Frankfurt's Mixed Brexit Blessing

What's good for Germany isn't always good for Europe.
Photographer: AMELIE QUERFURTH/AFP/Getty Images

Frankfurt appears to be winning the race to woo the City of London's investment bankers and traders. Citigroup Inc., Morgan Stanley and Deutsche Bank AG are all set to move hundreds of jobs there as they brace for Brexit.

Still, if this is what victory looks like for euro-zone financial centers, it's a hollow one.

The catalyst for moving jobs is Brexit. Not just any Brexit -- a "hard" one that would cut U.K. financial firms off from freely selling their services in the EU. Nobody can actually predict what will happen at the end of the negotiations in 2019, so banks are in the awkward position of planning for the worst.

Setting up a Frankfurt trading hub with a few hundred jobs seems like a regulatory prophylactic for firms that had for years counted on London as a reliable home -- not a growth bet on Europe's capital markets. Frankfurt is winning a slice, not the pie.

Is this a reason to punch the air in delight? The banks themselves don't seem to think so. CEOs glumly talk about minimizing disruption and a reasonable worst outcome; moving staff and assets will cost precious profit.

When Lehman Brothers hubristically cut the ribbon on its shiny Canary Wharf headquarters in 2004, U.S. banks boasted returns on equity of 15 percent -- today, they are closer to nine. Euro-zone banks' returns fell from about 12 percent in 2004 to 3.5 percent by 2014. The industry is looking for ways to shrink and cut costs. Setting up shop at the Innenstadt or elsewhere, with a likely duplication of existing systems, does the opposite. Don't expect much popping of champagne.

The future heralds fragmentation, not Frankfurtization.

London will still be home to the majority of the financial ecosystem for the time being. Dublin and Luxembourg will also mop up jobs and support staff from firms like JPMorgan and Morgan Stanley.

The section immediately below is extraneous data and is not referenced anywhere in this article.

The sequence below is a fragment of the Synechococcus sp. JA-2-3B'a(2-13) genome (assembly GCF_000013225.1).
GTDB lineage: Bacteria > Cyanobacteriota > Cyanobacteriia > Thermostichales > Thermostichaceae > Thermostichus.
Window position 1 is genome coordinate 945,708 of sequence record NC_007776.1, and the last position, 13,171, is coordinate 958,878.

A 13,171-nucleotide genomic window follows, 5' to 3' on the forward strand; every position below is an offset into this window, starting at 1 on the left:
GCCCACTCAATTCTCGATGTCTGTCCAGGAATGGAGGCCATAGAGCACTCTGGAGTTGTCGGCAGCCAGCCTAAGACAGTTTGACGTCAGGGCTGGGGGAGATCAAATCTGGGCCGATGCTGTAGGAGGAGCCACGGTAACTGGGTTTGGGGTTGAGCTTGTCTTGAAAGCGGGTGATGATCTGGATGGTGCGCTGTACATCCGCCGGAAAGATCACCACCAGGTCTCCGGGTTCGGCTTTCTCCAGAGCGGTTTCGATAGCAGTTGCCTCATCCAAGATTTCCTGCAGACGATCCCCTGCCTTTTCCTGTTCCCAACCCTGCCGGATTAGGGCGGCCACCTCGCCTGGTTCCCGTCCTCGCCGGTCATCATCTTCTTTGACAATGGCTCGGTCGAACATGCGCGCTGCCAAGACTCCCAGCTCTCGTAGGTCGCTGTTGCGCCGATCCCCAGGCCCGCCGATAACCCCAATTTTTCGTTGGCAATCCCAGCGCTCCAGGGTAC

Germany, home to the European Central Bank, will be first among many euro hubs. Perhaps the resurgent European economy, accompanied by a surge in corporate spending and deal making, will make the transition easy. Renewed investor appetite for euro bank shares in recent months suggests a willingness to underwrite growth strategies.

But executives openly warn that more inefficiencies and costs could push up prices for clients or reduce the range of services offered. More complexity could see business lost to New York, or Asia. Given European banks have for years been losing market share to Wall Street, home-grown firms wouldn't easily fill the gap.

Some will no doubt say these are manageable risks, offset by the benefits of repatriating the disproportionate amount of jobs and capital bagged by the City of London over three decades.

But unintended consequences have a habit of waylaying best-laid plans. It seems strange to be cheering the impact of a hard Brexit on the trader population of Frankfurt at the same time as European companies are warning of the impact of higher barriers to trade, availability and cost of finance, and restructuring costs. If there is a clear strategy to ensure an orderly financial transition process, it's well-hidden.

A victory for Frankfurt doesn't feel like one for Europe right now.

This column does not necessarily reflect the opinion of Bloomberg LP and its owners.

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